Maggie Mumford

CW: abuse, eating disorders, stalking, violence, drinking, and drug use

Ether | Nonfiction


Summer 2013. I’m throwing up whenever I brush my teeth.

The internet suggests that I am brushing too far back and hitting my gag reflex. But that’s impossible because I don’t have any twelve-year molars. My teeth stop abruptly, a huge gap where others have bones.

When I brush, the toothpaste flavor slides down my throat, the mint noxious as I panic and gag. Sometimes I only heave up spit. Sometimes, it’s dinner.

On the phone, Mom says, “Anxiety. It’s stress. You just need to relax.”

She’s right, although I don’t want to admit it. Often, I feel anxiety physically first:  a clenched jaw or a stomach ache before I’ve had a conscious anxious thought.

I joke, “Guess I have PTSD.”

In addition to my panicked puking, I’ve been having dreams about my former neighbor, Nate. Nightmares where I run from my quiet friend as he changes into a gaunt zombie and he reaches for me, ghoul-eyed, and begging for my acknowledgment.

In the comfort of daylight, when I know I’m safe, and I can remind myself that he doesn’t know where I live, I say to Peter, my boyfriend, “I dreamt about Nate again last night.”

I act as if the memory of Nate’s drug-induced madness merely grosses me out. Though there is nothing funny about the longest month. The month I slept with a hammer on my nightstand. The month where I woke in the middle of the night to what could’ve been either laughter or screams and held the hammer to my chest while I peeked through the blinds, certain I would see his lanky form walking up the rickety steps towards my barricaded kitchen door, flimsy chair hitched under the knob.

Peter buys me Draino and pours it down the sink, not saying a word about my vomit clog. He knows the weird grossness embarrasses me. I’ve pushed him out of the bathroom when I had to wash down the chunks floating near the drain in a mix of toothpaste, acid, and spit.

Peter doesn’t bring the subject up unless I do. He wasn’t living with me when everything happened. We were states apart, and I downplayed Nate’s behavior in our phone calls and text messages because there was nothing that Peter could do. I downplayed how scared I was, the look in Nate’s eyes. I didn’t tell Peter about Nate licking my window and laughing maniacally and I had laughed when I told him about the head-to-toe plaid ensemble that Nate referred to as “camouflage.”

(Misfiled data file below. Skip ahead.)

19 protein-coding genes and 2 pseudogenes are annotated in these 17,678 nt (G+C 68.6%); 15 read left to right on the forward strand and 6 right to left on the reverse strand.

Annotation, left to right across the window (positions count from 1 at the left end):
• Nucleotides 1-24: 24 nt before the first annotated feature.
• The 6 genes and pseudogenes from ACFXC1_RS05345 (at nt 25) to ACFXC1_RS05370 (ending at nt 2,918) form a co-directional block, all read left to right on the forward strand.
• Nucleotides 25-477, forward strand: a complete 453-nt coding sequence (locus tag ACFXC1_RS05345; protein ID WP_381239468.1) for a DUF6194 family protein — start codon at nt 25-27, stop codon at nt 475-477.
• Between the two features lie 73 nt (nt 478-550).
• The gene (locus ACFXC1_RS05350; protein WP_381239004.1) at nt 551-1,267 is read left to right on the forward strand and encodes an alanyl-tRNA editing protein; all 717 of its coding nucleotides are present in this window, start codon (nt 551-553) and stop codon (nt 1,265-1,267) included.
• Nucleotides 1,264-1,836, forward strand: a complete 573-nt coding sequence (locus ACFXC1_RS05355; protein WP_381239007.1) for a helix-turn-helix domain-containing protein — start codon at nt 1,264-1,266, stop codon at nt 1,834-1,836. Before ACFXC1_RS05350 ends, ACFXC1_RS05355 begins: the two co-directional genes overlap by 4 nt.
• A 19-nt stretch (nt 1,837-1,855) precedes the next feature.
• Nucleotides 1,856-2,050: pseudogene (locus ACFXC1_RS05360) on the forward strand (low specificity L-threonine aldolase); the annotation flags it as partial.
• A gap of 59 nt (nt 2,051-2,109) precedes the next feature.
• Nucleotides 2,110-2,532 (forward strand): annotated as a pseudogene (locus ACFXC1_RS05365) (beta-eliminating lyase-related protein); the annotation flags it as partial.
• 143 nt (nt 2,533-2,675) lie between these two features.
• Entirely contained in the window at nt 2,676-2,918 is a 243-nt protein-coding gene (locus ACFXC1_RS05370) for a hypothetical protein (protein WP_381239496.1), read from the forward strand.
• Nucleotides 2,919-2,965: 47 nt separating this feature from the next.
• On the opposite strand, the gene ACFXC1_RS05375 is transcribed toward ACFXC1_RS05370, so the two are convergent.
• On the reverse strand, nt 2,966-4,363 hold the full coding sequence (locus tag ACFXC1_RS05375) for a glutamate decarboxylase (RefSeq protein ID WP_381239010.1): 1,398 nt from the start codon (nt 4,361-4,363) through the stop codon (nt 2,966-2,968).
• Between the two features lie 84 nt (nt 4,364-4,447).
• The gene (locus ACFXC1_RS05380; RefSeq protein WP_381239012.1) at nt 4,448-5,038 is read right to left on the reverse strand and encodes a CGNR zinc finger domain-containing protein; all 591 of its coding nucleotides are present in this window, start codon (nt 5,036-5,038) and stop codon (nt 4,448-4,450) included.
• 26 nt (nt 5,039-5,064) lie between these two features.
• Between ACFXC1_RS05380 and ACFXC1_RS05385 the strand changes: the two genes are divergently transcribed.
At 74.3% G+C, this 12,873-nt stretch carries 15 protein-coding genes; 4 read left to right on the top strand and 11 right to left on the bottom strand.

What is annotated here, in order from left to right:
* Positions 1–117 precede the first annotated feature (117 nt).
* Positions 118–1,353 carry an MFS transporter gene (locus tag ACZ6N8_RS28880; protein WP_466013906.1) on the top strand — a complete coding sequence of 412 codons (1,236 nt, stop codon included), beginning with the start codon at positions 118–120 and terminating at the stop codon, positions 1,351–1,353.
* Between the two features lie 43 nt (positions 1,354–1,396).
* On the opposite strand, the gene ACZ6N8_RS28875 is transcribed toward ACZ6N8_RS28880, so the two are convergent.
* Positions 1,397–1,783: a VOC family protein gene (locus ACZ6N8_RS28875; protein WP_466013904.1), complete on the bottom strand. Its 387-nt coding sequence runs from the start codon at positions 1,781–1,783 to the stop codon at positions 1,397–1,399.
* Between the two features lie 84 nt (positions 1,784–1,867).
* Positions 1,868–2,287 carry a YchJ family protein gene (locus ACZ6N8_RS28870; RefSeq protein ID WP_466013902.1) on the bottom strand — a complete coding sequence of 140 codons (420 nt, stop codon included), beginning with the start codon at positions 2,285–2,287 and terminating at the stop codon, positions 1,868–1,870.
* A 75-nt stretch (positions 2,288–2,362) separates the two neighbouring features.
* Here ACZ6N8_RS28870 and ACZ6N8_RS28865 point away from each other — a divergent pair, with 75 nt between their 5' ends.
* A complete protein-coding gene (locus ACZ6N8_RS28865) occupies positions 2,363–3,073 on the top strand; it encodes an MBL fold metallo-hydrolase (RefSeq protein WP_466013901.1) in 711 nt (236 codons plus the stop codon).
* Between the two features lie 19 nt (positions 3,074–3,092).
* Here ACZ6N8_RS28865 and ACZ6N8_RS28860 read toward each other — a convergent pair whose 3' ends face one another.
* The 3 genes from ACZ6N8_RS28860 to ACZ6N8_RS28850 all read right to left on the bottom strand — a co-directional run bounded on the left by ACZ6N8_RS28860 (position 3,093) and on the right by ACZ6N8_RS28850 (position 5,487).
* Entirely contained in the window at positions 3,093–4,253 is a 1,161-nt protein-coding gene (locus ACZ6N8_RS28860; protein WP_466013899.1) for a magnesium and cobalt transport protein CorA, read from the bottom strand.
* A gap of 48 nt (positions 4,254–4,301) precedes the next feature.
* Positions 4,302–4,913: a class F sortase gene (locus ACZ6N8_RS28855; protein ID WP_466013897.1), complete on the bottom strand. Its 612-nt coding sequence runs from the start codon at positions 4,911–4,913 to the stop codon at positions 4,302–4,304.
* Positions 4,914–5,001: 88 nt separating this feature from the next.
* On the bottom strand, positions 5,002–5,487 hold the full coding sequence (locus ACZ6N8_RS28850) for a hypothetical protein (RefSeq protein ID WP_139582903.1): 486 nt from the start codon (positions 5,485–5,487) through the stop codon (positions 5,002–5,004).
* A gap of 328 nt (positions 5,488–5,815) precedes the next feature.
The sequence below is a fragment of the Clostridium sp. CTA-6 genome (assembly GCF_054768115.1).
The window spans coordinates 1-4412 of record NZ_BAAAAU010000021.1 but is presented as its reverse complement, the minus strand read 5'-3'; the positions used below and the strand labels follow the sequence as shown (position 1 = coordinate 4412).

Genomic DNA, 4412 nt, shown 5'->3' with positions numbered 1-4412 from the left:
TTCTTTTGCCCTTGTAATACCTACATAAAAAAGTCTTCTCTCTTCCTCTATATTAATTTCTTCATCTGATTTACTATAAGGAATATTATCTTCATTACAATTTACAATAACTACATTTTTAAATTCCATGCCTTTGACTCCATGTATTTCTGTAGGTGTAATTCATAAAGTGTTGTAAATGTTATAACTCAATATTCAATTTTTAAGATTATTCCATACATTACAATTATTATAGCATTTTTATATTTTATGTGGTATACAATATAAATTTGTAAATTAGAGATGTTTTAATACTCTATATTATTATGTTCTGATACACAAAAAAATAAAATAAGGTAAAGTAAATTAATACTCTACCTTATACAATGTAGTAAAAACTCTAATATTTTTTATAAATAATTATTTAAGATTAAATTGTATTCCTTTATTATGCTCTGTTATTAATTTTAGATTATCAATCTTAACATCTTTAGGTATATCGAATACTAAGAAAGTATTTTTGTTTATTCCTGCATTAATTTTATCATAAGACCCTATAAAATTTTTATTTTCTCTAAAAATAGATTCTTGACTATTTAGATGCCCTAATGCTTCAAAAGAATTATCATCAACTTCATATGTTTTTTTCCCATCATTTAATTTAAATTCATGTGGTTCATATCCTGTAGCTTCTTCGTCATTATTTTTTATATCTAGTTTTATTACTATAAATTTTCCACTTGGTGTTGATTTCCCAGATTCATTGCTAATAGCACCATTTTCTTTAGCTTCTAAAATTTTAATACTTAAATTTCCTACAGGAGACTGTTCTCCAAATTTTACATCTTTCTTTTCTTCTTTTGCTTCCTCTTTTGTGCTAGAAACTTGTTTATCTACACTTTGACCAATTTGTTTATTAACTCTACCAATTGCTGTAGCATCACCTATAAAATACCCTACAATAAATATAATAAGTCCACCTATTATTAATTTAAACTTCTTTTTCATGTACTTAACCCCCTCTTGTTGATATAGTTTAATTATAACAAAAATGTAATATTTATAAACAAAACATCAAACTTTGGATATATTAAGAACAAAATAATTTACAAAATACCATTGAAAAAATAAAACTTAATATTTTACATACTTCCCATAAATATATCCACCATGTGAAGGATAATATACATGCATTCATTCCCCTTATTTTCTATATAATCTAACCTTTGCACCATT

Long-distance is hard enough without your girlfriend telling you that she thinks she might be in mortal peril.

Draino contains sodium hydroxide, a corrosive material often used in the making of crystal meth.



Nate is a neat freak. His apartment smells like window cleaner and Febreze and thick marijuana smoke. He is always holding out the pipe to me, asking if I want some. I decline every time. I like weed, but I don’t mix it with alcohol. And it’s Fall 2012, when I always have alcohol in my hand if it’s after five. It’s my second year of grad school, and I’m having a hard time adjusting to living far away.

“I keep it really clean in here,” he tells me, a few times. “I like it really clean. Ever since I had my son. When his mom left. When he was little. I kept it clean when he was littler.”

His Mississippi accent slows as the laborious inhales begin to hit him. His eyes rim with pink and become glassy. His son, Little Nate, doesn’t live with him but is mentioned every day. Nate is in the middle of a custody battle, the details of which are only ever alluded to.

I see Little Nate once in the Wal-Mart in South Haven. My neighbors/friends and I decide to throw a Halloween party on our enclosed patio, and Nate says we should all go to Mississippi to buy party decorations. He claims they’re cheaper in rural Mississippi than they are in Memphis. Really, we go there because he knows his kid is going to be there. Three of us figure this out when Little Nate joins our shopping party, a small child appearing and hugging Nate like they haven’t seen each other in a while.

I wonder if this means that Nate isn’t allowed to see him unless they’re in public places.

Little Nate hugs Nate’s denim legs while I hold glittery skulls and rubber eyeballs out to the boy. He looks just like Nate. He laughs and says they’re not scary at all. I agree. Halloween merchandise isn’t scary, merely rubber formed into gore.